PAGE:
Travel trends? Sure, tell us what’s new. But…Skift? What’s that?!? It’s the media company for serious travel industry professionals. It gathers data on anything and everything travel-related: airlines, hotels, cruises, and tourism trends…then analyzes and reports on what’s going on in “the world’s largest industry.”
A Millennial start-up that launched in 2012, it has become a leader in helping companies understand ever-changing travel trends and tourist demographics. Its two founders wanted Skift to be “the daily homepage” of the travel industry. Guess what? They seem to have succeeded.
Skift just held a Global Forum in New York City and invited all the big players to come. Come they did, and they sat for interviews to let the world know what’s happening in their slice of the travel pie.
Here’s a sample of travel trends to expect in the near future:
Travel trend #1: Airlines at opposite ends of the spectrum
Delta Airlines: Starting October 1: FREE texting while you fly! Delta is spending a few billion to improve customer experience…and this is a sweet way to start. Passengers can text–phones on silence-using iMessage, WhatsApp, or Facebook Messenger. If the plane has wi-fi, you’re set! Expect other airlines to follow.
American Airlines: On the downside, AA is trying to beat out low-cost competitors, such as Spirit Airlines, by adding even more seats to its already crowded cabins. By adding 12 more passengers to its Boeing Co. 737-800 jets, the airline predicts a $500 million profit by 2021. CEO Doug Parker told investors, “I don’t think we’re ever going to lose money again.” While passengers in Economy will be packed in even tighter, First Class folks can experience luxurious linens by Casper for their full-length beds.
Travel trend #2: How cruise companies manage their challenges
Cruises and Hurricanes: Tourism will return quicker than expected for Caribbean islands destroyed by the 2017 hurricane season. So says Andrew Sheivachman, CEO of Royal Caribbean Cruises. “It’ll take a long time to recover but the tourism will come back very quickly because they see the importance of it to their economy.” Meanwhile, cruise lines will focus on the Western Caribbean and Mexico until they can return to the damaged ports.
Cruises and Marketing: There is no doubt that some people adore cruises. For many, it’s the only way they will travel. Still, cruise companies face a couple of challenges. First, they want to retain loyal passengers. Since “loyal” translates as “mature,” they must retain the amenities that keep the older demographic happy. Second, how to recruit younger cruise enthusiasts? Onboard entertainment has to be ramped up. Millennials are not interested in sitting through a traditional revue. MSC Cruises is gambling that its $22 million renovation to add a Cirque du Soleil theatre on the brand new 4,140-passenger Meraviglia (launching in December out of Miami) will draw a young crowd. Third, what about families? That means adding more kid- and teen-friendly activities. Finally: How to do all this in a balanced way…and still be somewhat affordable?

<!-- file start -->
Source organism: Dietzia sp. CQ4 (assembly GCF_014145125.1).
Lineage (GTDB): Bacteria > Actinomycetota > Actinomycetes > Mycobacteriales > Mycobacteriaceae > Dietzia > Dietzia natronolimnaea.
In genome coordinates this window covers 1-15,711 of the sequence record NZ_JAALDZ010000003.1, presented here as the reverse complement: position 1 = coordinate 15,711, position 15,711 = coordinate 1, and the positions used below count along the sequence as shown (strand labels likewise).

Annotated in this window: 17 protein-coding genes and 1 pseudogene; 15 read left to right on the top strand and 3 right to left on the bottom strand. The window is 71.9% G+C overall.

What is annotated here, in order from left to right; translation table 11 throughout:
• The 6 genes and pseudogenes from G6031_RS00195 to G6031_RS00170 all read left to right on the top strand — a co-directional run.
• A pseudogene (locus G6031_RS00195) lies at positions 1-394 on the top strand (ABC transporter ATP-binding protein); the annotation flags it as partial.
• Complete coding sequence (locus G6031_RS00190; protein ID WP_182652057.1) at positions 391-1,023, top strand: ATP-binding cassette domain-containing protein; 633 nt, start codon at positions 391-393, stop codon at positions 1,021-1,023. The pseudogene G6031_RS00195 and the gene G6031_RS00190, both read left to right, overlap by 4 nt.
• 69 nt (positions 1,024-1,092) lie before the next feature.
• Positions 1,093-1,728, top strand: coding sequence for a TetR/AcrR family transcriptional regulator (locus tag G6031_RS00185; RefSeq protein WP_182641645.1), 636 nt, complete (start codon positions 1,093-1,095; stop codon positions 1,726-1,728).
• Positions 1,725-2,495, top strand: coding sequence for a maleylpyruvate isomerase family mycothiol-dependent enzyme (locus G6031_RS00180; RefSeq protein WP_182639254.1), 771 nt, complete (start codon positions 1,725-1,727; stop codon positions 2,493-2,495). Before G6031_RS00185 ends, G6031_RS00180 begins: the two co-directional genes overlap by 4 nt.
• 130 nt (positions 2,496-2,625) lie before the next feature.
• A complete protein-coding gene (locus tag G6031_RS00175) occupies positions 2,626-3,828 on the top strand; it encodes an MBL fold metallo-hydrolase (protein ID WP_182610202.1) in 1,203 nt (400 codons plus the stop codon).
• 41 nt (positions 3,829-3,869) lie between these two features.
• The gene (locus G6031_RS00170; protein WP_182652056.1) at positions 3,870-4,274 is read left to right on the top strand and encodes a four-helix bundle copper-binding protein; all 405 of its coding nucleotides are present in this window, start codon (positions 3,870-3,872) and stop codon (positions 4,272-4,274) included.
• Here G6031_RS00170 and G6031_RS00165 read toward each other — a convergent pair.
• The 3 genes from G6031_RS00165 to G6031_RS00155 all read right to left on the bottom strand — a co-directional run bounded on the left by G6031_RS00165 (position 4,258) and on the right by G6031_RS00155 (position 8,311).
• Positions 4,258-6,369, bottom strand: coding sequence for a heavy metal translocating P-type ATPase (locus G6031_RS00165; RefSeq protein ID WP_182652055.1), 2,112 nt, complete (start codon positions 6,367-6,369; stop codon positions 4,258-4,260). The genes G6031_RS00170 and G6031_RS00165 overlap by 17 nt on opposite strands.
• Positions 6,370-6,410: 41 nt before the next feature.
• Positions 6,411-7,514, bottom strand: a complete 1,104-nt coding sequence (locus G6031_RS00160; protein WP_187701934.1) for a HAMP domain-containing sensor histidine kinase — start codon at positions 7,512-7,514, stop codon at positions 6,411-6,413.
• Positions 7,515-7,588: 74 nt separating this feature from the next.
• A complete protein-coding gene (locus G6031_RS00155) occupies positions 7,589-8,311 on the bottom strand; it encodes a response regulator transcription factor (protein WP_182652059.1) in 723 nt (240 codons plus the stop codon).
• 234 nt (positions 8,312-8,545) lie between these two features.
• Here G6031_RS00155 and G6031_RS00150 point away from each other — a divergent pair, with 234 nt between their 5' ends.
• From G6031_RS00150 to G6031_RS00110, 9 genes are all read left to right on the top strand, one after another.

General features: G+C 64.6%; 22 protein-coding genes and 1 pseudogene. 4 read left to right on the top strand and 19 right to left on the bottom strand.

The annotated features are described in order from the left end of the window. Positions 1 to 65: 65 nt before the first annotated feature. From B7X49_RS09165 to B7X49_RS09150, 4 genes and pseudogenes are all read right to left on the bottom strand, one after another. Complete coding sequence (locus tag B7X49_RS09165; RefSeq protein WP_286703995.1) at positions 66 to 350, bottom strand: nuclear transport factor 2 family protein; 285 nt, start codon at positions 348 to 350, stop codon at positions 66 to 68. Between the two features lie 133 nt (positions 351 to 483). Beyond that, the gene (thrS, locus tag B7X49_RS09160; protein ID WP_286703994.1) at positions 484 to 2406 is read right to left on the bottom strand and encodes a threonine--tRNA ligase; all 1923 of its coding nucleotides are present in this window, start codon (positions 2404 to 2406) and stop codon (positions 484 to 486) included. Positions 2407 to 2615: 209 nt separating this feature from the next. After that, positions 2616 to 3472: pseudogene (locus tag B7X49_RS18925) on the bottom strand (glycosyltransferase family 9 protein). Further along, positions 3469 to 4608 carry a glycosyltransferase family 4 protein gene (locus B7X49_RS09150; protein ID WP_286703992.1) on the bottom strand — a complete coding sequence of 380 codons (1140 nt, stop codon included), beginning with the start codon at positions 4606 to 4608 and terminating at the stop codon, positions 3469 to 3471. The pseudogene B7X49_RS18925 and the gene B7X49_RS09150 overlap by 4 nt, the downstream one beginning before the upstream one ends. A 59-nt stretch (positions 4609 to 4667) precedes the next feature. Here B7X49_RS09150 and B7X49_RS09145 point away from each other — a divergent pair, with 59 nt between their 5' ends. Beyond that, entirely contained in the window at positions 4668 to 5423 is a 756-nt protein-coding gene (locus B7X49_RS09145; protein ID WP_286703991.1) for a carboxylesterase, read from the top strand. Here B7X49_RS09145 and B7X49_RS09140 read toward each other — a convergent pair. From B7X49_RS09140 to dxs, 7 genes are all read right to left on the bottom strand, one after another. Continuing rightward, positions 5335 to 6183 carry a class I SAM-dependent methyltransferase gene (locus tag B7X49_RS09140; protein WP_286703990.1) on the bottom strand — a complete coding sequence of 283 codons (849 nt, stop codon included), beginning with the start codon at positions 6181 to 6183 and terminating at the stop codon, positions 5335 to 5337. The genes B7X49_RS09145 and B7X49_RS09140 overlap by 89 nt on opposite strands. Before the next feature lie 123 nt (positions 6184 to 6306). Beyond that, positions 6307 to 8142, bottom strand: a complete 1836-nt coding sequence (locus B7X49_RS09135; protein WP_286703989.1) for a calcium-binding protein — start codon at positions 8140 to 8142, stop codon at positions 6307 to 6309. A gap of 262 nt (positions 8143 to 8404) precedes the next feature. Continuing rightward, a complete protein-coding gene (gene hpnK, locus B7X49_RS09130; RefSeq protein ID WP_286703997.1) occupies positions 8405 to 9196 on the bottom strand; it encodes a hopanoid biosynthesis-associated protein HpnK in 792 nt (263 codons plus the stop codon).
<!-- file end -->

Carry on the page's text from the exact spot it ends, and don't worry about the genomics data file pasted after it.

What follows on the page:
Travel trends #3: Meanwhile, hotels get creative
Hilton: Look for an “urban hostel” brand next year. Details are still top-secret, but the concept could be a welcome addition for budget travelers want a reliable experience when visiting a city. Christopher Nassetta, CEO of Hilton Worldwide, told Skift,“We have a lot of customers that want to now be in these urban environments, that even with our lowest-priced products can’t afford to be in these cities, so we’re giving up a lot of business.” Rooms will be 125-150 sq. ft.
Airbnb/Resy: Airbnb is ambitious, that’s for sure: It aims to be the “super brand” of travel. After acquiring Resy, a software for making restaurant reservations, earlier this year, it’s getting close to letting Airbnb app users make reservations–vacation and food–at the same time. Similar to OpenTable, but easier and less expensive for restaurants to use. The thing is, it has potential to other kinds of cool things, too. When you book your home stay, why not schedule tours and entertainment…all in one handy place?
Travel trends #4: The good and the bad about favorite places
Paris: The City of Light just had its first “pedestrian-only” Sunday. From 11am to 6pm, all traffic was banned (except emergency vehicles, of course) so people could walk, bike, skateboard all over the city. It appears to have been a success, so look for more. You gotta love a city that tries new things–the experimental Paris Plages beaches are now a permanent summer attraction.
Cuba: Cuba is a bit of a hot mess right now, and not just because it was hit by hurricane Irma. The Trump administration has pulled back efforts to reinstate a relationship with Cuba. Secretary of State Rex Tillerson is advising Americans not to travel to the island country. He’s also reducing the staff at the embassy in Havana by 60%, citing a deliberate attempt by the Cuban government to poison U.S. staff “by an unknown nature.” Travel by cruise ships and by following specific guidelines is still possible, but don’t expect a warm welcome.
If you’re a travel trend junkie, or just curious about this worldwide industry, you can sign up for Skift’s Daily or Weekly email. Not all of it is thrilling, but some days, there are juicy tidbits.
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